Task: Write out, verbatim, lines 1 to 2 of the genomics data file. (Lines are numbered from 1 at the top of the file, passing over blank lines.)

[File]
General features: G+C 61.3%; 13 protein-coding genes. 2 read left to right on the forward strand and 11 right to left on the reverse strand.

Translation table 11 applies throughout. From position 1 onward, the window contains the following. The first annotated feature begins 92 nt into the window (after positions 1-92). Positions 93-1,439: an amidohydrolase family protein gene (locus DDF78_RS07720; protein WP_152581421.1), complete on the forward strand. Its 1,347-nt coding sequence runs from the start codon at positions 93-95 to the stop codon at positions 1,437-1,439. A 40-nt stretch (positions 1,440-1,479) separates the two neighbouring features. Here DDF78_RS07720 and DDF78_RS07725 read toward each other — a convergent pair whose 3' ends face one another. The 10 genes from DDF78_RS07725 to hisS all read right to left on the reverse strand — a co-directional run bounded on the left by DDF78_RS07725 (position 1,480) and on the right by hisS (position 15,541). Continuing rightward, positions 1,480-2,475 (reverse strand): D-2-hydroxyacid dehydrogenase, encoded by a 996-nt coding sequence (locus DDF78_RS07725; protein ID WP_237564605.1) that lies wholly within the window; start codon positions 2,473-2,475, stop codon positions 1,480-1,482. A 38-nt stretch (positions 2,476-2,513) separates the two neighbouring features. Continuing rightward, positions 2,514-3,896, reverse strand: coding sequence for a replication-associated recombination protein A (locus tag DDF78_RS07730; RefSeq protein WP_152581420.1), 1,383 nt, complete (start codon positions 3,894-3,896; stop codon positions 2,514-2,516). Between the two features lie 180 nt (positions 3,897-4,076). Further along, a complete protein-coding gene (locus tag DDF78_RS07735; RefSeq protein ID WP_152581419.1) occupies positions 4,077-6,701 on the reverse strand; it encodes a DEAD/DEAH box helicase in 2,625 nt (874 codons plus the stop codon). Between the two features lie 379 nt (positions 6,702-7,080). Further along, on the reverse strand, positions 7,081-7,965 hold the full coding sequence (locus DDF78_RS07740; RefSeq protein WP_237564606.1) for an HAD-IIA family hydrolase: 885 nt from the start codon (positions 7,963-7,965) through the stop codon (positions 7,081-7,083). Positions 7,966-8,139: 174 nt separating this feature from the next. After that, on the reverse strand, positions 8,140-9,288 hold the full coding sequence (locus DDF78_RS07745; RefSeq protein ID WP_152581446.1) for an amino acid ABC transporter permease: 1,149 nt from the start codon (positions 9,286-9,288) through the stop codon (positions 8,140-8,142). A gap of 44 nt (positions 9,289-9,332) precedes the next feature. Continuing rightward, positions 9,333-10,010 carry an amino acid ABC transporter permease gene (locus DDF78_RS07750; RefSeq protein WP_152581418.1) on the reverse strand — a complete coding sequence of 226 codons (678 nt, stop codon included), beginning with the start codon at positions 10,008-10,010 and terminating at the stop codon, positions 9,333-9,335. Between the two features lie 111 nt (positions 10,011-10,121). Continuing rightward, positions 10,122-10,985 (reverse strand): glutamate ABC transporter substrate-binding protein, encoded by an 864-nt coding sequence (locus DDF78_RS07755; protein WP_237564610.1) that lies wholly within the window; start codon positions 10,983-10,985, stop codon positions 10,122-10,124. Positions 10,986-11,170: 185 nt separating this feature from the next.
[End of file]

General features: G+C 61.3%; 13 protein-coding genes. 2 read left to right on the forward strand and 11 right to left on the reverse strand.

Translation table 11 applies throughout. From position 1 onward, the window contains the following. The first annotated feature begins 92 nt into the window (after positions 1-92). Positions 93-1,439: an amidohydrolase family protein gene (locus DDF78_RS07720; protein WP_152581421.1), complete on the forward strand. Its 1,347-nt coding sequence runs from the start codon at positions 93-95 to the stop codon at positions 1,437-1,439. A 40-nt stretch (positions 1,440-1,479) separates the two neighbouring features. Here DDF78_RS07720 and DDF78_RS07725 read toward each other — a convergent pair whose 3' ends face one another. The 10 genes from DDF78_RS07725 to hisS all read right to left on the reverse strand — a co-directional run bounded on the left by DDF78_RS07725 (position 1,480) and on the right by hisS (position 15,541). Continuing rightward, positions 1,480-2,475 (reverse strand): D-2-hydroxyacid dehydrogenase, encoded by a 996-nt coding sequence (locus DDF78_RS07725; protein ID WP_237564605.1) that lies wholly within the window; start codon positions 2,473-2,475, stop codon positions 1,480-1,482. A 38-nt stretch (positions 2,476-2,513) separates the two neighbouring features. Continuing rightward, positions 2,514-3,896, reverse strand: coding sequence for a replication-associated recombination protein A (locus tag DDF78_RS07730; RefSeq protein WP_152581420.1), 1,383 nt, complete (start codon positions 3,894-3,896; stop codon positions 2,514-2,516). Between the two features lie 180 nt (positions 3,897-4,076). Further along, a complete protein-coding gene (locus tag DDF78_RS07735; RefSeq protein ID WP_152581419.1) occupies positions 4,077-6,701 on the reverse strand; it encodes a DEAD/DEAH box helicase in 2,625 nt (874 codons plus the stop codon). Between the two features lie 379 nt (positions 6,702-7,080). Further along, on the reverse strand, positions 7,081-7,965 hold the full coding sequence (locus DDF78_RS07740; RefSeq protein WP_237564606.1) for an HAD-IIA family hydrolase: 885 nt from the start codon (positions 7,963-7,965) through the stop codon (positions 7,081-7,083). Positions 7,966-8,139: 174 nt separating this feature from the next. After that, on the reverse strand, positions 8,140-9,288 hold the full coding sequence (locus DDF78_RS07745; RefSeq protein ID WP_152581446.1) for an amino acid ABC transporter permease: 1,149 nt from the start codon (positions 9,286-9,288) through the stop codon (positions 8,140-8,142). A gap of 44 nt (positions 9,289-9,332) precedes the next feature. Continuing rightward, positions 9,333-10,010 carry an amino acid ABC transporter permease gene (locus DDF78_RS07750; RefSeq protein WP_152581418.1) on the reverse strand — a complete coding sequence of 226 codons (678 nt, stop codon included), beginning with the start codon at positions 10,008-10,010 and terminating at the stop codon, positions 9,333-9,335. Between the two features lie 111 nt (positions 10,011-10,121). Continuing rightward, positions 10,122-10,985 (reverse strand): glutamate ABC transporter substrate-binding protein, encoded by an 864-nt coding sequence (locus DDF78_RS07755; protein WP_237564610.1) that lies wholly within the window; start codon positions 10,983-10,985, stop codon positions 10,122-10,124. Positions 10,986-11,170: 185 nt separating this feature from the next.